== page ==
A blog post about writing blog posts
Writing About Writing
Thanks to the Greater Madison Writing Project (a phrase that appears in nearly all of my blog entries), I had the opportunity to do something I NEVER thought I would do: publicly reflect on my own teaching — the successes and failures. Intimidating? Yes. Uncomfortable? Sometimes. Valuable? Infinitely.
Writing is a vulnerable act. I’ve willingly published my deepest insecurities to be judged and evaluated by my peers. What I learned about myself is invaluable and unquantifiable; but I’ll try to put it to words. I learned to be comfortable being uncomfortable and not to accept complacency. I’ve learned that trying new things, even at the risk of failure, is the only way to grow. I’ve learned that being honest (sometimes brutally) about my shortcomings gets me further than pretending to be perfect. Along those lines, I’ve learned that it’s okay not to be perfect. It’s impossible, actually. Accepting my imperfections and those of my students is liberating. It allows me to approach my job more critically and evaluate my effectiveness more sincerely.
I have grown in so many ways because of my time spent writing this blog and the support I’ve gotten from this community. You all make me a better teacher and a better writer. A better person. For that I will be forever grateful (and so are my students, even though they aren’t always forthcoming with their gratitude).
Reflecting About Reflecting
Through this blog, I have reflected on my own teaching and implementation of my Teacher Workshop on conferencing and peer editing. Not only did it push me outside my comfort zone (where, as I always tell my students, we do the most learning), but doing this blog held me accountable to actually follow-through and implement my TW. So often after participating in good Professional Development, we let our ideas sit in a folder at the bottom of a drawer while the realities of school set in and we scramble to stay afloat. Our new ideas never materialize and we fall into our old, ineffective patterns.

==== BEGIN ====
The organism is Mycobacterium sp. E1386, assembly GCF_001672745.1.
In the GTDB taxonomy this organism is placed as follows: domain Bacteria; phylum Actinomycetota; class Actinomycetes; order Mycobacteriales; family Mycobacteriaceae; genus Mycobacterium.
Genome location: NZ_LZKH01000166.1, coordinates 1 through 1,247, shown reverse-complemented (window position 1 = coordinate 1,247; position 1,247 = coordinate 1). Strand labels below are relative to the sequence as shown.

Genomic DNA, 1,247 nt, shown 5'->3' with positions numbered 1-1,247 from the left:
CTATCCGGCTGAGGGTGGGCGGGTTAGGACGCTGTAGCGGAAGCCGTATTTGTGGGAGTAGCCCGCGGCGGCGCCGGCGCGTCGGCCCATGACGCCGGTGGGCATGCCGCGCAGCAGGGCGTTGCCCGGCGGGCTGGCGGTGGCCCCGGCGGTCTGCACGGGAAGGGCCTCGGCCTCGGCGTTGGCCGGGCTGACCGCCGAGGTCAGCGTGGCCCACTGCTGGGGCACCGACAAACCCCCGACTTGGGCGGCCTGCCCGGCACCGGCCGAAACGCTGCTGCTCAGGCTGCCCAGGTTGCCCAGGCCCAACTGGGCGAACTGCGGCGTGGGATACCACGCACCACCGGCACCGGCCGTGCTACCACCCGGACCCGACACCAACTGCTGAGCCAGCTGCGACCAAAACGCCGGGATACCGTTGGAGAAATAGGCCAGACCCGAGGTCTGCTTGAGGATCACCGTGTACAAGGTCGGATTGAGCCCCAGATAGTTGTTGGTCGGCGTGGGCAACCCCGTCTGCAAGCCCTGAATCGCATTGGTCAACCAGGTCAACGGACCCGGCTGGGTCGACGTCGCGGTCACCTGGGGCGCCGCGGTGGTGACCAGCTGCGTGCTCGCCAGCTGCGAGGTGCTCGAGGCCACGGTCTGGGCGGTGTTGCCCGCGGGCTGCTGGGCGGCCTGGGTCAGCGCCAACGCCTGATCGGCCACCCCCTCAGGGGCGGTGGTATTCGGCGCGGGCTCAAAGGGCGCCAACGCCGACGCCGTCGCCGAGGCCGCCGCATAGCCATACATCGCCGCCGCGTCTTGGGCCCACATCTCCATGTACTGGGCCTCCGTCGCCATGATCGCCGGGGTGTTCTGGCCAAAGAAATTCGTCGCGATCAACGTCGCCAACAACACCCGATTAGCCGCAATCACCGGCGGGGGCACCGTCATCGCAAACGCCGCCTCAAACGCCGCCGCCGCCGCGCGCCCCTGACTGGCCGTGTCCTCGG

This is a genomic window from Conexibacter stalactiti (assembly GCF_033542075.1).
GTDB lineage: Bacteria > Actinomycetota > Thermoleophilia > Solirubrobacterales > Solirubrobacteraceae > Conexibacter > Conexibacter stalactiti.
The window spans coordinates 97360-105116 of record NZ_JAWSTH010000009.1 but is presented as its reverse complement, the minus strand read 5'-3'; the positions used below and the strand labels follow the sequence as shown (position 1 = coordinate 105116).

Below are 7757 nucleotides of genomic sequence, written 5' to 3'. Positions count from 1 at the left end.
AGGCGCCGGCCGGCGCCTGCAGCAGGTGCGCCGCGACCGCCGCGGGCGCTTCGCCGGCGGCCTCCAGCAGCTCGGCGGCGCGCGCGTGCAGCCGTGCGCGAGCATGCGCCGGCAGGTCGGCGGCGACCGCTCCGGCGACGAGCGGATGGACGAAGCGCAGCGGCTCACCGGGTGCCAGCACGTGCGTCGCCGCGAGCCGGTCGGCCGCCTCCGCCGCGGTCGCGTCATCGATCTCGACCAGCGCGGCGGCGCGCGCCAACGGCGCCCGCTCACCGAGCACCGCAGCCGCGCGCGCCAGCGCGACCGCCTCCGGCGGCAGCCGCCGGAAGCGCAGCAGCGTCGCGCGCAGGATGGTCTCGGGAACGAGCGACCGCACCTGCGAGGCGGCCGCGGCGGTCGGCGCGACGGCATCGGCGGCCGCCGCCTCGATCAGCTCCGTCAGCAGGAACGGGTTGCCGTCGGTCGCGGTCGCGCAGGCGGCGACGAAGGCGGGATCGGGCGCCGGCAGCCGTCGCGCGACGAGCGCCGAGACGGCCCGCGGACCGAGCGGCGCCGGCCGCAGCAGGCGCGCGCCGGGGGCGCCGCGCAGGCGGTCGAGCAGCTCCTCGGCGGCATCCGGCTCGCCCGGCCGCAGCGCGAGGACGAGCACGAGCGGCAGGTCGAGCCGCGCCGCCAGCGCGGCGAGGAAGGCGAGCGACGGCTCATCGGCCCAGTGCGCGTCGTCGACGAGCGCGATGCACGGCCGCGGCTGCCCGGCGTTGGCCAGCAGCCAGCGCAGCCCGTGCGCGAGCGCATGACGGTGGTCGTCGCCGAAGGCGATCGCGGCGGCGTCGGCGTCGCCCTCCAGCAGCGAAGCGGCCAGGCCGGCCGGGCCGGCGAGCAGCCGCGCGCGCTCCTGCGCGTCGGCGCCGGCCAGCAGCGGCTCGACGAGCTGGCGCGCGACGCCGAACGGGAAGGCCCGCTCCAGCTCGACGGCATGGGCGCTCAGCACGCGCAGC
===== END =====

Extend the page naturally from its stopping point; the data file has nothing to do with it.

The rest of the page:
Blogging about my new experiences and revelations has challenged me to not only try these new things, but to think critically about their impact on my students and our classroom. I’ll admit, writing a blog post wasn’t always my number one priority, but having an audience and a supportive group of colleagues through the GMWP motivated me to post regularly and thoughtfully about my teaching practices. And I’m a better teacher for it.
Concluding about Concluding
To conclude, I have to say that this is not the end. In teaching, conclusions don’t really exist. There’s always another day, another unit, another year. In a way, that’s the beauty of working with young people. Teachers fail, but as I tell my classes, failures are to be celebrated. If we can learn from our mistakes, failures can become triumphs. Even after a disaster of a lesson, there’s always an opportunity to face the kids the next day and start over. Own our mistakes and move forward. That’s what makes a good teacher — we’re never done; we’re never satisfied. There’s always growth and improvement to be made. So with that, as my time with the GMWP draws to a close, and I take a hiatus from blogging, I’m not done learning or teaching. And I’m certainly not done writing.